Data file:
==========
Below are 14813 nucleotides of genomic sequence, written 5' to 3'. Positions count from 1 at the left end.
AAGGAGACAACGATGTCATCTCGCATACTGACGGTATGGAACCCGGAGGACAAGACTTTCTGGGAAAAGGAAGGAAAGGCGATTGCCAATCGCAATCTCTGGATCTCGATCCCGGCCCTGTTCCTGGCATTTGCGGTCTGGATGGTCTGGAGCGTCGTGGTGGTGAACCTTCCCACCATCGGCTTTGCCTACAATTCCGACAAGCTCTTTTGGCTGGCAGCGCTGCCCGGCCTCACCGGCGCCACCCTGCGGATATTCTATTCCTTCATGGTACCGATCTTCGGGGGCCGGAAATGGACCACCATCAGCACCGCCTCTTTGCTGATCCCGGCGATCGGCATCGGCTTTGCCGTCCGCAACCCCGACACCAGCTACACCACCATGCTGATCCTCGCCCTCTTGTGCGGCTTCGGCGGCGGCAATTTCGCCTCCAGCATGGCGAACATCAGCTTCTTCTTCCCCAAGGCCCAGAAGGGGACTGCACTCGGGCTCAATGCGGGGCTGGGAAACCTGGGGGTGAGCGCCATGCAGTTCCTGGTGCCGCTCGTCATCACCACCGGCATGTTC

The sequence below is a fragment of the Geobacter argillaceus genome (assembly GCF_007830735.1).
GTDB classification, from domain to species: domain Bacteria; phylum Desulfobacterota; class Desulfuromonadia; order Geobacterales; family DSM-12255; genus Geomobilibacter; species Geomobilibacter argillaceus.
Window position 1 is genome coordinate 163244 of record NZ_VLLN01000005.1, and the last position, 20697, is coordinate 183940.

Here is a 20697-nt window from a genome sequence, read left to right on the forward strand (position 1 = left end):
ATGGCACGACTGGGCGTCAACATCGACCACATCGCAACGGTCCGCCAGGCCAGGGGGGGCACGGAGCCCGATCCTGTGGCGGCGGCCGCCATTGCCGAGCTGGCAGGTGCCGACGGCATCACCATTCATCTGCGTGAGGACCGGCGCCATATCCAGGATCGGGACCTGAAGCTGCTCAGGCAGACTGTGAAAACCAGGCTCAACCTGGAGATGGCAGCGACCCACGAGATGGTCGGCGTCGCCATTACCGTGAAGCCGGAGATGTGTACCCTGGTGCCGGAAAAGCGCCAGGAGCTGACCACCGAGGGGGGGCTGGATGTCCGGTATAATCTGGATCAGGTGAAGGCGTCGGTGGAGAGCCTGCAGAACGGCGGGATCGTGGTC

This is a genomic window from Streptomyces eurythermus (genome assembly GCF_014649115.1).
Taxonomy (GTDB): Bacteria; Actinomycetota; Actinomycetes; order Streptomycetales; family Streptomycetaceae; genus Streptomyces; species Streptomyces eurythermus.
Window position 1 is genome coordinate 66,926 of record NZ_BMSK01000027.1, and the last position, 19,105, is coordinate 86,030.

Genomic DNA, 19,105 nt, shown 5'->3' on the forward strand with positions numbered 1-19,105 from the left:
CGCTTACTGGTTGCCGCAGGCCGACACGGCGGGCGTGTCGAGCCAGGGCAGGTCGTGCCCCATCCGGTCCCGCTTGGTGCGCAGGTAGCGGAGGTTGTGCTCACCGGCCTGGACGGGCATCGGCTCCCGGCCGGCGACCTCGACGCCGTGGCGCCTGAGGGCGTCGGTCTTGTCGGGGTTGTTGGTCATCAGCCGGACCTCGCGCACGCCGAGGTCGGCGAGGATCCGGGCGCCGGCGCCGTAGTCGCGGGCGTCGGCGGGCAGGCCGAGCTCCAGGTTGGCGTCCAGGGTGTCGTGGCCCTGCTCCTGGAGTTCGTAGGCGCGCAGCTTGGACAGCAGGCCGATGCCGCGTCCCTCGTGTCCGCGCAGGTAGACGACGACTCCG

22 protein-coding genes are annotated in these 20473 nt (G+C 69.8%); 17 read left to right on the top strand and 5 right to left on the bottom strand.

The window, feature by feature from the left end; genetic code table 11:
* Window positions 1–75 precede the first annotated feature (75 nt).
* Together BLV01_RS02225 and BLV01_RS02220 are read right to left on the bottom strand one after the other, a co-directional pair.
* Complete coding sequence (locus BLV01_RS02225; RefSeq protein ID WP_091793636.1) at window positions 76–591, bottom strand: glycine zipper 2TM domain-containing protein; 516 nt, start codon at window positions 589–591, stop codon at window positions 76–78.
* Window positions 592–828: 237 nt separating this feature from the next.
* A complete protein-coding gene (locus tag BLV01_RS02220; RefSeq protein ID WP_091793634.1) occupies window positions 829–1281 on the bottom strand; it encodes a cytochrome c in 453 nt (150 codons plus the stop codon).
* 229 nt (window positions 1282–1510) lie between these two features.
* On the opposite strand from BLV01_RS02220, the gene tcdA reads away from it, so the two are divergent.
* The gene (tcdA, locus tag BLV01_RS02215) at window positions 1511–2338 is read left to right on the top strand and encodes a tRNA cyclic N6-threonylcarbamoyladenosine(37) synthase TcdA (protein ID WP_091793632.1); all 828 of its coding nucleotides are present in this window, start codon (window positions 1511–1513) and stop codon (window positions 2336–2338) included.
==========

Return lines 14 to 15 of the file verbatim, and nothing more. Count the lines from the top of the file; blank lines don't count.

The window, feature by feature from the left end; genetic code table 11:
* Window positions 1–75 precede the first annotated feature (75 nt).